Security threats explained: Hacktivism

Advanced perimeter defence and improved security policies needed say experts

In this series, Computerworld Australia examines some of the information security threats facing small businesses and larger enterprises today. We’ve looked at social engineering and internal negligence and continue the series by speaking to security experts about the problem of hacktivism.

Hacktivism, according to Quest Software, is politically motivated hacking conducted by groups such as Anonymous and LulzSec. For example, in May 2012, Anonymous claimed it had hacked the United States Bureau of Justice Statistics and released 1.7 gigabytes of data including internal emails and database information.

In a statement, the group said it was releasing the data to “spread information, to allow the people to be heard and to know the corruption in their government.”

Top 10 Influential 2011: The rise and fall of LulzSec.

The threat of hacktivism

According to IDC Australia senior market analyst, Vern Hue, while some hacktivists were out to prove a political statement, the majority of hacktivists did not have an intended target or cause, and retrospectively justified the hack once they had success infiltrating a website.

“Hacktivists often seek out for vulnerabilities, most often by means of exploiting a Web application vulnerability on a website,” he says. “These threats are very real and scary as these attacks have no logical and predictable trend.”

Hue added that every organisation, ranging from governments to enterprises, were vulnerable to the attacks.

IBM Australia security systems business unit executive, Jason Burns, says hacktivism is becoming a threat--not only to organisations but individuals as well-- because of the methods used by hacktivists.

“Hacktivists are increasingly resorting to automated password guessing programs, attacks on mobile gadgets and phishing attacks that trick people into downloading viruses or revealing sensitive information,” he says. “These attacks pose a serious threat to any organisation.”

Sourcefire US vice president of security strategy, Jason Brvenik, likened the hacktivism climate to civilians being the target of warfare.

“Everything and everyone is a target, there are no boundaries and there is no moral code,” he says.

Brvenik adds that hacktivism has come to mean criminal use of technology to attack something the hackers don't agree with.

“This hurts ordinary people, damages the perception of the hacktivists, and results in ordinary people being hurt,” he says.

Extent of the threat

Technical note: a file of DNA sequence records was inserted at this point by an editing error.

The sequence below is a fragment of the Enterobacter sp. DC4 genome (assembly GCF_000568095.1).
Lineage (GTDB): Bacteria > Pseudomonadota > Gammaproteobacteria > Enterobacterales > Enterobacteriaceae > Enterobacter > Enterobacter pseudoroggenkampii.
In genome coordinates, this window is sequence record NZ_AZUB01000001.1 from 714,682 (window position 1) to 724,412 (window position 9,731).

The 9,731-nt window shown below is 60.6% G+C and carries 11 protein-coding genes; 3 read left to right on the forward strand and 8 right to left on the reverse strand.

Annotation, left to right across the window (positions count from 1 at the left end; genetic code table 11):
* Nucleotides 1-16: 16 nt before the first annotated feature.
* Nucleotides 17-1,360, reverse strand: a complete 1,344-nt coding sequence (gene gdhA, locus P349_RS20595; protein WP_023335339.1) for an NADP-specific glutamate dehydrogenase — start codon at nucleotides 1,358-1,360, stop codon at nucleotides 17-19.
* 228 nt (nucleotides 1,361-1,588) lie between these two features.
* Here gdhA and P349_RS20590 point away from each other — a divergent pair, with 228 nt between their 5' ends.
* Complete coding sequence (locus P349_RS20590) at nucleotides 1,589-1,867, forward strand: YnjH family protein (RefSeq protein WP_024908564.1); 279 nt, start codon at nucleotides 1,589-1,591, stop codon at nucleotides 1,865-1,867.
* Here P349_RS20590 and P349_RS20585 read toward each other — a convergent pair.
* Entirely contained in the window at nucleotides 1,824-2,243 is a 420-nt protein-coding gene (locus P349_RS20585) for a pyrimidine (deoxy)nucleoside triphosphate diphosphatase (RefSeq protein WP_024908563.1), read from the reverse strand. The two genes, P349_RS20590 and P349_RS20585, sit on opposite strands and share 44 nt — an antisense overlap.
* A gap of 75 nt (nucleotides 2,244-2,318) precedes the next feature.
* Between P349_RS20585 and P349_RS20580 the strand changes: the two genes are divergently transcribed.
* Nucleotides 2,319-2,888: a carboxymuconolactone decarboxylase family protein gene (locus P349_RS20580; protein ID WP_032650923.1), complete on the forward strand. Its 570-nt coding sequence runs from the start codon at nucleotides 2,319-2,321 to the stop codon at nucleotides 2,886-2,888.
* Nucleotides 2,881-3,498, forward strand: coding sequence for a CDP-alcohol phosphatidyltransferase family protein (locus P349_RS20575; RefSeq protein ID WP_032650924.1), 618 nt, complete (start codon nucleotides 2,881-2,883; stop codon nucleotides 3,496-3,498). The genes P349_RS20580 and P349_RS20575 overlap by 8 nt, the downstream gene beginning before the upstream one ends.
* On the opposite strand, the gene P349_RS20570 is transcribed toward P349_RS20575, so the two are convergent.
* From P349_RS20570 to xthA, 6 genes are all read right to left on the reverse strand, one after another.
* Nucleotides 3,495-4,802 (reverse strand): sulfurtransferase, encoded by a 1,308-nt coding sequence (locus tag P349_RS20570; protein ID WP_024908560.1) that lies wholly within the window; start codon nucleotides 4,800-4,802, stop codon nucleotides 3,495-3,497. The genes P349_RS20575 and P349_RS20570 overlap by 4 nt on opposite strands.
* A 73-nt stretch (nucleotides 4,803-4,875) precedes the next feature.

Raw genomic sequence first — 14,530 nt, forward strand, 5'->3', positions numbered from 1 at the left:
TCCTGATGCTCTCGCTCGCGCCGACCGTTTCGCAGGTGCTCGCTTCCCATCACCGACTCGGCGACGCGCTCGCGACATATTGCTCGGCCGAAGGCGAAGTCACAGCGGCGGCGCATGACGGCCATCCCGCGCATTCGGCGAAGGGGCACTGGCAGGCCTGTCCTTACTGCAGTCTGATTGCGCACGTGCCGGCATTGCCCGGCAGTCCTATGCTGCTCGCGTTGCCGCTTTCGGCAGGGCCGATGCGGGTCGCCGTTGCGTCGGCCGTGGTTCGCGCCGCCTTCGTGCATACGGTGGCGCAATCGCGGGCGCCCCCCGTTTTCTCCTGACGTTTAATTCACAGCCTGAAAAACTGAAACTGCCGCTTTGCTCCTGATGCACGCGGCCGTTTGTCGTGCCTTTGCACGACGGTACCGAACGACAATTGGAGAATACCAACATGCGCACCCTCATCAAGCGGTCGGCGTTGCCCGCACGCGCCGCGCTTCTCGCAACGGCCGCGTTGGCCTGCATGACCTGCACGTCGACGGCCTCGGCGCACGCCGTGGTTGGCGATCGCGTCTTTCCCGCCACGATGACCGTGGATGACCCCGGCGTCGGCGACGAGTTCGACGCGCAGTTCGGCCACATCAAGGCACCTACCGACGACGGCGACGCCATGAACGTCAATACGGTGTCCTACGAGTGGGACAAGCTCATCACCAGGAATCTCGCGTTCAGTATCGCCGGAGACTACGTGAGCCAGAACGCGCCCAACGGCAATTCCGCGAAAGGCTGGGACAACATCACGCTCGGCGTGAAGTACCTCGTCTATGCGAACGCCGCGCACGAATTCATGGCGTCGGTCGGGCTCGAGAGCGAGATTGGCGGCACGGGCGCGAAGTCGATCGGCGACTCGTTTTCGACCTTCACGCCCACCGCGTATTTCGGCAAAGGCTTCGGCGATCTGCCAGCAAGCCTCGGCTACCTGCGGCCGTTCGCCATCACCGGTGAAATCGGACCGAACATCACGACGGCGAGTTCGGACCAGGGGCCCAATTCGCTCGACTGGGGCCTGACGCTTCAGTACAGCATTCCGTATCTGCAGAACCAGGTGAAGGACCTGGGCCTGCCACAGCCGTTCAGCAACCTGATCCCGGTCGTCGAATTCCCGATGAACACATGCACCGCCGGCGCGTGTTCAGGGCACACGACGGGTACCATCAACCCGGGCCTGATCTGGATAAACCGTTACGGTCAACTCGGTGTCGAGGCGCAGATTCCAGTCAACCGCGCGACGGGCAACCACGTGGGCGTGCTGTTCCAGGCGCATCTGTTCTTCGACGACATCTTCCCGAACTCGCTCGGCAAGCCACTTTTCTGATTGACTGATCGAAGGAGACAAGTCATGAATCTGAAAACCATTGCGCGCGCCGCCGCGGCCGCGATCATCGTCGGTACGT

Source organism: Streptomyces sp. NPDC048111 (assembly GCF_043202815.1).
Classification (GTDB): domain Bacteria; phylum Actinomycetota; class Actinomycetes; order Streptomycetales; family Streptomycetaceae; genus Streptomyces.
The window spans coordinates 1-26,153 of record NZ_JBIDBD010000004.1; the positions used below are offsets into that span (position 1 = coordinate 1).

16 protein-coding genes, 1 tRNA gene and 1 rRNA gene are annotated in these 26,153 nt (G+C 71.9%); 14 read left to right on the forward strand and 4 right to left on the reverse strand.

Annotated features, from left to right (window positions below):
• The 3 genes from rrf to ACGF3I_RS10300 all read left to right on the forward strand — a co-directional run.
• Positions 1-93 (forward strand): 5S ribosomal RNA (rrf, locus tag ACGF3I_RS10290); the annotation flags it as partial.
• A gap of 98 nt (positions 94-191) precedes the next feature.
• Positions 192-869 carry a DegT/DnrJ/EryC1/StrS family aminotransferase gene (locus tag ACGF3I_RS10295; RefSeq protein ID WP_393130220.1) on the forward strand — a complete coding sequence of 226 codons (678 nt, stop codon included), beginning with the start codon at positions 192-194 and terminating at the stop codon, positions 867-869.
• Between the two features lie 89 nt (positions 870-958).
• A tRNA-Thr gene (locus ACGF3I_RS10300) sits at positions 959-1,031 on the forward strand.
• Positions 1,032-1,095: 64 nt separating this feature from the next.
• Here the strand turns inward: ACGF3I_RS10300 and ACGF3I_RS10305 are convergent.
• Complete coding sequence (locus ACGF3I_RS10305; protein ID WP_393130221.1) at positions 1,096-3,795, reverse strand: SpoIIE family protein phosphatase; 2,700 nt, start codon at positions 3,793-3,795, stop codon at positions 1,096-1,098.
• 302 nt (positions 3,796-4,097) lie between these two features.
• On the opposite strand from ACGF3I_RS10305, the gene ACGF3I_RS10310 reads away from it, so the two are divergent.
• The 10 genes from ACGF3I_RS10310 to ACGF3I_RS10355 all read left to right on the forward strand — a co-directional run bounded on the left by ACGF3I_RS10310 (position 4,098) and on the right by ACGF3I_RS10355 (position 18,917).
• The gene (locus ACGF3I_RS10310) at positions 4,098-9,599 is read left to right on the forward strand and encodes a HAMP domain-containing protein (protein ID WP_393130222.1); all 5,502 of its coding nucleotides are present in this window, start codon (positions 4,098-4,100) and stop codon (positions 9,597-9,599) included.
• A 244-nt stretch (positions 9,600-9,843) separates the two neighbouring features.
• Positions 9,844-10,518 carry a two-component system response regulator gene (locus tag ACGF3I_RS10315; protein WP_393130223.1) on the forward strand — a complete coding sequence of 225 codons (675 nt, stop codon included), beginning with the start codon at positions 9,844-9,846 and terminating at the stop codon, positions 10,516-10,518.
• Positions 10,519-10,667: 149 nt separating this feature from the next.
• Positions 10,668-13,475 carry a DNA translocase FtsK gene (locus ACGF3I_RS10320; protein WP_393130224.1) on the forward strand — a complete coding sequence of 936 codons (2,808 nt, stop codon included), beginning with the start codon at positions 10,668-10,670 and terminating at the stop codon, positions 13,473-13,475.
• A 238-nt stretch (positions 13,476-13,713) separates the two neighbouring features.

In order to prove their point, hacktivists are out to either de-face an organisations' webpage or steal valuable data from the server, says IDC’s Hue. “Currently, their main form of attack comes in the way of malware and hacking,” he says.

“In some cases, hacktivists also launch distributed denial of service [DDoS] attacks in order to bring a webpage down to prove their point.”

For the organisation targeted, a DDoS attack would cause a disruption in daily operations and potential financial losses, due to a loss of confidence in the business.

According to IBM’s Burns, the attacks can leave a business exposed with sensitive information out in the public domain.

“From an individual perspective, these attacks have a way of manipulating information to make specific individuals look or appear to look bad, when this might not be the case,” he says.

Addressing hacktivism

Hacktivism in its proper form is, in theory easily addressed, according to Sourcefire’s Brevnik by not making business decisions that challenge the rights of the people.

“This is never as easy as it sounds. As people we make mistakes and don't always see the downstream impacts of our actions,” he says.

In addition to designing interal systems that were easily audited and applying appropriate security controls to customer information and intellectual properties, Brevnik added that some adjustments to corporate culture might be needed.

“Develop a corporate culture that values the customer, values their rights, and strives to find the balance between business and people in an acceptable way.”

IDC’s Hue warns that because anyone can be a target of hacktivists, the best way of addressing hacktivism is to maintain a high level of security fortitude.

“The first thing organisations need to do is to perform a network configuration to block the attack by using intrusion detection and prevention systems [IPS],” he says.

According to Hue, the appliances had the ability to detect where the attack is coming from and with the right configuration, automatically block the attack traffic.

“It is also vital that organisations take a proactive step into ensuring that the proper logging is configured in all security devices, so that in the event of an attack, the log data can be examined and handed over to law enforcement agencies,” he says.

IBM’s Burns says that two areas need to be addressed within organisations to combat possible hacktivism attacks.

The first is to implement a security awareness program. “Education and awareness of security threats throughout any organisation is key to minimising threats and reducing risk,” he says.

According to Burns, the security policies need to come from C-level executives and be distributed throughout the organisation.

“The policies should also include shareholders and directors of the company, as these attacks can sometimes target individuals,” he says.

Once the security policies were in place, the implementation of integrated security products that map back to the policies was essential to reducing the risk of threats.

“All of these elements must be in sync and working together to give organisations a much greater chance of minimising threats,” Burns says.

Follow Hamish Barwick on Twitter: @HamishBarwick

Follow Computerworld Australia on Twitter: @ComputerworldAU

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